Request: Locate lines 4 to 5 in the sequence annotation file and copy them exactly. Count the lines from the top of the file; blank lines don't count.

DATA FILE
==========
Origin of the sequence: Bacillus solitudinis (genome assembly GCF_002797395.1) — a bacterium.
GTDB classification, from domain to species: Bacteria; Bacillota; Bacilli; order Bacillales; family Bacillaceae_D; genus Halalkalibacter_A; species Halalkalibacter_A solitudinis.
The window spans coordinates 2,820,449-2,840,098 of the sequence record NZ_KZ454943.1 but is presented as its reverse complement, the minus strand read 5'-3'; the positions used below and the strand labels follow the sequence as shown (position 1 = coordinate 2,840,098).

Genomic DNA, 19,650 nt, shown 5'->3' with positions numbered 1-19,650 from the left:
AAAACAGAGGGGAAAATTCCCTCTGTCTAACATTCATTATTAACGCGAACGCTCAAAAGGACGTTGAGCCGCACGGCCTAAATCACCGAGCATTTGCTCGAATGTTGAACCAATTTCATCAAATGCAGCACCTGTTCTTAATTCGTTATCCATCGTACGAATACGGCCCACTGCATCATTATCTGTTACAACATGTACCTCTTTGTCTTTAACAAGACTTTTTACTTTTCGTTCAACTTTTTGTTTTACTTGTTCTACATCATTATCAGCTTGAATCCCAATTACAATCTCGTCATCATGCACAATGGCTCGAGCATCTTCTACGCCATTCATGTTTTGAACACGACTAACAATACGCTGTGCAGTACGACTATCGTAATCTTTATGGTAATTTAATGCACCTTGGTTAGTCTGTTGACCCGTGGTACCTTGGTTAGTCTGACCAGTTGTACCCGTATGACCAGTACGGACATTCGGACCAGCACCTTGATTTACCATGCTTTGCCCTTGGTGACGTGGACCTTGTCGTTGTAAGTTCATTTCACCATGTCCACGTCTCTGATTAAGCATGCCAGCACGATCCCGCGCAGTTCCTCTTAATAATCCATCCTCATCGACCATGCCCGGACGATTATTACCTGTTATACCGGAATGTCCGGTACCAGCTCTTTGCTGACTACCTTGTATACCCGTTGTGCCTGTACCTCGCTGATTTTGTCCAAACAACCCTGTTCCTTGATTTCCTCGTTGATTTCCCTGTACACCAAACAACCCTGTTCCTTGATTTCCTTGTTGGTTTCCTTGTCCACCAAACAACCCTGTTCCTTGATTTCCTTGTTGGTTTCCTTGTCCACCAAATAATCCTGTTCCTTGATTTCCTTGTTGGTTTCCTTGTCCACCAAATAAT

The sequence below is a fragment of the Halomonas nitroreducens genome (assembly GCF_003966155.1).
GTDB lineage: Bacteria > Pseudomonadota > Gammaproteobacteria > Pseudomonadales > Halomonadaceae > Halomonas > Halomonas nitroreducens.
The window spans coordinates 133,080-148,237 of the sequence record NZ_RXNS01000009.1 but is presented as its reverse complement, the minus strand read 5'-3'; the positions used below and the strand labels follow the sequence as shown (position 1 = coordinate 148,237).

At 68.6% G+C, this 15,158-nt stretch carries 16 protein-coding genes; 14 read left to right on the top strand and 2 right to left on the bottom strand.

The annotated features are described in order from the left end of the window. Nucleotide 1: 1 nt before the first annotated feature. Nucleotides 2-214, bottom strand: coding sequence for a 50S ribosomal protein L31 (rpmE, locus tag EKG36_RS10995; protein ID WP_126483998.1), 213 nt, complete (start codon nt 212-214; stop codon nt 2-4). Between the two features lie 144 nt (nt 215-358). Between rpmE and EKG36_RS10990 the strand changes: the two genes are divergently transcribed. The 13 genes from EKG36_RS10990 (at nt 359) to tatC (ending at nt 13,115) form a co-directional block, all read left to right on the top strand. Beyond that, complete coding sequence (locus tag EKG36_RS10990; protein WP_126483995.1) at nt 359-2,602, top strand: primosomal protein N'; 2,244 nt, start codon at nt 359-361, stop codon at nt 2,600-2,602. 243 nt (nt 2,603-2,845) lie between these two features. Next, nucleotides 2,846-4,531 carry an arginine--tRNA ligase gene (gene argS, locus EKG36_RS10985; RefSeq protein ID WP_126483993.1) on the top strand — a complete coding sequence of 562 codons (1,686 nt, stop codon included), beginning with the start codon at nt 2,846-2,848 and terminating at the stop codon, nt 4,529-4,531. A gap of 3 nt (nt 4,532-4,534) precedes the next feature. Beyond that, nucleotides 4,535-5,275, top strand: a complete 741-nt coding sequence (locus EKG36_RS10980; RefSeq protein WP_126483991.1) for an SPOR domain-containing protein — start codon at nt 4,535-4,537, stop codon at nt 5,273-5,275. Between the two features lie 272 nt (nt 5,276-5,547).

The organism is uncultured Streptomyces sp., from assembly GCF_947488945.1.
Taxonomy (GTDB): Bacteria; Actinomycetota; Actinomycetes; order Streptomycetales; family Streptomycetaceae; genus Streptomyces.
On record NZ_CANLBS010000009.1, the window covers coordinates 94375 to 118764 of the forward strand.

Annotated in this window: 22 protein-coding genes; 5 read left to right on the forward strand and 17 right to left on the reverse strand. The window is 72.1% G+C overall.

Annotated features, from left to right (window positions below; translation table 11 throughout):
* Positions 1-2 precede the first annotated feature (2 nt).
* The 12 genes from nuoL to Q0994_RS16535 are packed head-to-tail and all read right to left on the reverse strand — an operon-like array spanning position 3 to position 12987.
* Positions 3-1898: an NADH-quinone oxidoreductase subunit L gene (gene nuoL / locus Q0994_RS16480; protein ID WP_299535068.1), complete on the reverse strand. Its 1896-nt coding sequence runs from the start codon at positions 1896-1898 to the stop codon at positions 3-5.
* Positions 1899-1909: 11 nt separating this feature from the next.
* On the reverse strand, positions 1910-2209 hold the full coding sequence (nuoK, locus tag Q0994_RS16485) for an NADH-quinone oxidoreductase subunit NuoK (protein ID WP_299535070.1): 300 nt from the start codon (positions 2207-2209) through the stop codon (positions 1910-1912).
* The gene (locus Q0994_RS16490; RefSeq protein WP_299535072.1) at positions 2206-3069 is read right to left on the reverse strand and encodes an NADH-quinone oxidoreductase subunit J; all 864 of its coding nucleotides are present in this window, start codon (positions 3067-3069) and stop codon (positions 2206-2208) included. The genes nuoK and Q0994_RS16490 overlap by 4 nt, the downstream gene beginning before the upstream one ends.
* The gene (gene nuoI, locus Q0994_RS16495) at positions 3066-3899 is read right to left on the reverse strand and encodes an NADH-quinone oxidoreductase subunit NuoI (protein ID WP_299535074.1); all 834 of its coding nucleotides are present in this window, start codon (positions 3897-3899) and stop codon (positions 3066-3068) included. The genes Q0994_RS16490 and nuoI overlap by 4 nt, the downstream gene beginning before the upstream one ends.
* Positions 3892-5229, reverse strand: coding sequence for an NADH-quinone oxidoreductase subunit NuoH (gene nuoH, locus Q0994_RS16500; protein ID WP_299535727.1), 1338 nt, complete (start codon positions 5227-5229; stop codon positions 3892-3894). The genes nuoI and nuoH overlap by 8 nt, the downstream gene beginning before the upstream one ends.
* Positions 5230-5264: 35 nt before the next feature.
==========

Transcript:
Genomic DNA, 19,650 nt, shown 5'->3' with positions numbered 1-19,650 from the left:
AAAACAGAGGGGAAAATTCCCTCTGTCTAACATTCATTATTAACGCGAACGCTCAAAAGGACGTTGAGCCGCACGGCCTAAATCACCGAGCATTTGCTCGAATGTTGAACCAATTTCATCAAATGCAGCACCTGTTCTTAATTCGTTATCCATCGTACGAATACGGCCCACTGCATCATTATCTGTTACAACATGTACCTCTTTGTCTTTAACAAGACTTTTTACTTTTCGTTCAACTTTTTGTTTTACTTGTTCTACATCATTATCAGCTTGAATCCCAATTACAATCTCGTCATCATGCACAATGGCTCGAGCATCTTCTACGCCATTCATGTTTTGAACACGACTAACAATACGCTGTGCAGTACGACTATCGTAATCTTTATGGTAATTTAATGCACCTTGGTTAGTCTGTTGACCCGTGGTACCTTGGTTAGTCTGACCAGTTGTACCCGTATGACCAGTACGGACATTCGGACCAGCACCTTGATTTACCATGCTTTGCCCTTGGTGACGTGGACCTTGTCGTTGTAAGTTCATTTCACCATGTCCACGTCTCTGATTAAGCATGCCAGCACGATCCCGCGCAGTTCCTCTTAATAATCCATCCTCATCGACCATGCCCGGACGATTATTACCTGTTATACCGGAATGTCCGGTACCAGCTCTTTGCTGACTACCTTGTATACCCGTTGTGCCTGTACCTCGCTGATTTTGTCCAAACAACCCTGTTCCTTGATTTCCTCGTTGATTTCCCTGTACACCAAACAACCCTGTTCCTTGATTTCCTTGTTGGTTTCCTTGTCCACCAAACAACCCTGTTCCTTGATTTCCTTGTTGGTTTCCTTGTCCACCAAATAATCCTGTTCCTTGATTTCCTTGTTGGTTTCCTTGTCCACCAAATAAT